5% of your final grade will be based on four reading assignments, each worth 1.25%. The textbook for this course if very comprehensive. So much so, that some students find it intimidating to use. I have assigned readings for all lectures, but it is important to understand that the lectures are what's important - if you understand what we cover in class, you do not need to struggle with the material in the text to succeed in this course. I have indicated on the schedule above four readings which I want you to complete in advance of the classes where we will cover the material. My intention is for you to use the textbook to introduce yourself to the material, and not worry about understanding all of the details. Each of these four readings will have short, easy!, multiple-choice quizzes, available on Blackboard. You must complete these quizzes prior to the class for which the readings are assigned. You may do the quizzes while reading the book, you may do the quizzes working in teams. The only requirement is that you do the quizzes before the deadline.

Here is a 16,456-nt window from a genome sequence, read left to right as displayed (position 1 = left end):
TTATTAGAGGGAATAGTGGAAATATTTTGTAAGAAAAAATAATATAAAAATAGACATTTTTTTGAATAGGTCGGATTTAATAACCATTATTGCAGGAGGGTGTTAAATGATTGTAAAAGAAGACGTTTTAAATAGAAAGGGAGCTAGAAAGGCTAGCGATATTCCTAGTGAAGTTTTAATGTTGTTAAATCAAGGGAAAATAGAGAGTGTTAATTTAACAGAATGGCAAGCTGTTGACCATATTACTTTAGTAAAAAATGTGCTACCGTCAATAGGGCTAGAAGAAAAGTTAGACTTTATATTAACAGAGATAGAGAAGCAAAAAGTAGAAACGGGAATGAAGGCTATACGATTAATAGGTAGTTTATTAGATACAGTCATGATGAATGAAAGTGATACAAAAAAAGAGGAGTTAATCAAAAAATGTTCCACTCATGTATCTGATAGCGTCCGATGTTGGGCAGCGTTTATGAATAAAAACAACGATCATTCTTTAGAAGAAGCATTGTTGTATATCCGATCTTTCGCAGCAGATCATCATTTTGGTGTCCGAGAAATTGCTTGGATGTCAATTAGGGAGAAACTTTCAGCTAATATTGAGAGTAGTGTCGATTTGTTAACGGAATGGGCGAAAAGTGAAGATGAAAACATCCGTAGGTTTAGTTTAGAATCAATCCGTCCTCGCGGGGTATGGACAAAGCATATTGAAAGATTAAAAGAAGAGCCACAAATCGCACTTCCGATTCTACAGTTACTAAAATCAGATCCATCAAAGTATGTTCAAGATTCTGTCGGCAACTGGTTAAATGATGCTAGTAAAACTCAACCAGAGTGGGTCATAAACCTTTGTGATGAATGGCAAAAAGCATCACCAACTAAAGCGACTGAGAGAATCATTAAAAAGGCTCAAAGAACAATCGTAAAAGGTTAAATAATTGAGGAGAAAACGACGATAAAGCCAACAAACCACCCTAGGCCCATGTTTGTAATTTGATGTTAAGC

Extra Credit

There will be no extra credit in this course.


Attendance at all classes and labs is mandatory. The readings may change somewhat from the schedule above, with any changes announced during class. Also, some of the readings are long and detailed; we will discuss which aspects of each reading are most important. The lab quizzes and tests will require students to recognize and interpret structures from fresh and preserved specimens. It is not easy to do this unless you have already examined specimens during the preceding labs!

If you need to miss a lab or lecture for any reason it is crucial that you tell me as early as possible. If we have a few weeks' notice, alternative arrangements can likely be made. My flexibility declines with the amount of notice you give me, and if you miss a lab or test without making prior arrangements you will not be able to make it up without a valid, documented excuse.


If you are registered with the Office of Services for Individuals with Disabilities, please make an appointment with the course instructor to discuss any academic accommodations you need. If you need academic accommodations and are not registered with with the Office of Services for Individuals with Disabilities, please contact the Office on the third floor of the Student Services Building, by e-mail at or by telephone at (859)622-2933 V/TDD. Upon individual request, this syllabus can be made available in alternative forms.

Academic Integrity

Students are advised that EKU's Academic Integrity policy will be strictly enforced in this course. The Academic Integrity policy is available on the Academic Affairs website. Questions regarding this policy may be directed to the Office of Academic Integrity.